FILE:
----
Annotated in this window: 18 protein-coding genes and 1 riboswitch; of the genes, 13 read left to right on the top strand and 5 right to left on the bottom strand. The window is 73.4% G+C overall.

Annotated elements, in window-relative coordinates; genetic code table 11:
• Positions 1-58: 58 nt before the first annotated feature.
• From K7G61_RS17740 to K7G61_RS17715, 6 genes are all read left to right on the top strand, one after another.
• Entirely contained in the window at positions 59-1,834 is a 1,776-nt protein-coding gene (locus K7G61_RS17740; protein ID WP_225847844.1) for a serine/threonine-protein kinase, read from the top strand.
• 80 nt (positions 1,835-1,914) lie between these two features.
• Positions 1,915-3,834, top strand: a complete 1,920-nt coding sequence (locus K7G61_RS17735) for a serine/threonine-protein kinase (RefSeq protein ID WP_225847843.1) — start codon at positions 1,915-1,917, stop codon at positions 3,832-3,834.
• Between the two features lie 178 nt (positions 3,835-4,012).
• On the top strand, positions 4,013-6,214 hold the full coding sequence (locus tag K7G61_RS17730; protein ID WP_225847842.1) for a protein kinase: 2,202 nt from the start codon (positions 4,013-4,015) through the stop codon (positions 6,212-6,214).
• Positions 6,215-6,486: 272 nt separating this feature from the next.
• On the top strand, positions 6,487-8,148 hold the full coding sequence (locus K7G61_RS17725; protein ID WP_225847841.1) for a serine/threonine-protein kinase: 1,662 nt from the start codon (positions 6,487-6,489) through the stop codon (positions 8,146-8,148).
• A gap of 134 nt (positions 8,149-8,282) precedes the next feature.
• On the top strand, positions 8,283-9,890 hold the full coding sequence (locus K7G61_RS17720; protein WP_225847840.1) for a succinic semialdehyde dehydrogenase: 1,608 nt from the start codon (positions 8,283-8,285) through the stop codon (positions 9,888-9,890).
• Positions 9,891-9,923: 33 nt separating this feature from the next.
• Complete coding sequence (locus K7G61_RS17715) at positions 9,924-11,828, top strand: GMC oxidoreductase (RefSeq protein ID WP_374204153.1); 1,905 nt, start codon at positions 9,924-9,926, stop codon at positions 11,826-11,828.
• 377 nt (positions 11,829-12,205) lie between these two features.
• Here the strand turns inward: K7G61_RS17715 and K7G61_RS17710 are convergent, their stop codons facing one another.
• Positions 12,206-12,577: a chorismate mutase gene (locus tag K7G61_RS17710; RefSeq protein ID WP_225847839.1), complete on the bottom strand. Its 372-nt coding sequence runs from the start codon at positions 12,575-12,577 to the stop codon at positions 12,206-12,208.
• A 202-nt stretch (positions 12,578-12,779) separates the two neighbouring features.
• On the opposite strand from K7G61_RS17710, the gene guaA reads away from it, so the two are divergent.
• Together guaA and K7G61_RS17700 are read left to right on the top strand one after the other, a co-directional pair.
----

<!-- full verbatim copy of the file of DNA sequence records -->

Annotated in this window: 18 protein-coding genes and 1 riboswitch; of the genes, 13 read left to right on the top strand and 5 right to left on the bottom strand. The window is 73.4% G+C overall.

Annotated elements, in window-relative coordinates; genetic code table 11:
• Positions 1-58: 58 nt before the first annotated feature.
• From K7G61_RS17740 to K7G61_RS17715, 6 genes are all read left to right on the top strand, one after another.
• Entirely contained in the window at positions 59-1,834 is a 1,776-nt protein-coding gene (locus K7G61_RS17740; protein ID WP_225847844.1) for a serine/threonine-protein kinase, read from the top strand.
• 80 nt (positions 1,835-1,914) lie between these two features.
• Positions 1,915-3,834, top strand: a complete 1,920-nt coding sequence (locus K7G61_RS17735) for a serine/threonine-protein kinase (RefSeq protein ID WP_225847843.1) — start codon at positions 1,915-1,917, stop codon at positions 3,832-3,834.
• Between the two features lie 178 nt (positions 3,835-4,012).
• On the top strand, positions 4,013-6,214 hold the full coding sequence (locus tag K7G61_RS17730; protein ID WP_225847842.1) for a protein kinase: 2,202 nt from the start codon (positions 4,013-4,015) through the stop codon (positions 6,212-6,214).
• Positions 6,215-6,486: 272 nt separating this feature from the next.
• On the top strand, positions 6,487-8,148 hold the full coding sequence (locus K7G61_RS17725; protein ID WP_225847841.1) for a serine/threonine-protein kinase: 1,662 nt from the start codon (positions 6,487-6,489) through the stop codon (positions 8,146-8,148).
• A gap of 134 nt (positions 8,149-8,282) precedes the next feature.
• On the top strand, positions 8,283-9,890 hold the full coding sequence (locus K7G61_RS17720; protein WP_225847840.1) for a succinic semialdehyde dehydrogenase: 1,608 nt from the start codon (positions 8,283-8,285) through the stop codon (positions 9,888-9,890).
• Positions 9,891-9,923: 33 nt separating this feature from the next.
• Complete coding sequence (locus K7G61_RS17715) at positions 9,924-11,828, top strand: GMC oxidoreductase (RefSeq protein ID WP_374204153.1); 1,905 nt, start codon at positions 9,924-9,926, stop codon at positions 11,826-11,828.
• 377 nt (positions 11,829-12,205) lie between these two features.
• Here the strand turns inward: K7G61_RS17715 and K7G61_RS17710 are convergent, their stop codons facing one another.
• Positions 12,206-12,577: a chorismate mutase gene (locus tag K7G61_RS17710; RefSeq protein ID WP_225847839.1), complete on the bottom strand. Its 372-nt coding sequence runs from the start codon at positions 12,575-12,577 to the stop codon at positions 12,206-12,208.
• A 202-nt stretch (positions 12,578-12,779) separates the two neighbouring features.
• On the opposite strand from K7G61_RS17710, the gene guaA reads away from it, so the two are divergent.
• Together guaA and K7G61_RS17700 are read left to right on the top strand one after the other, a co-directional pair.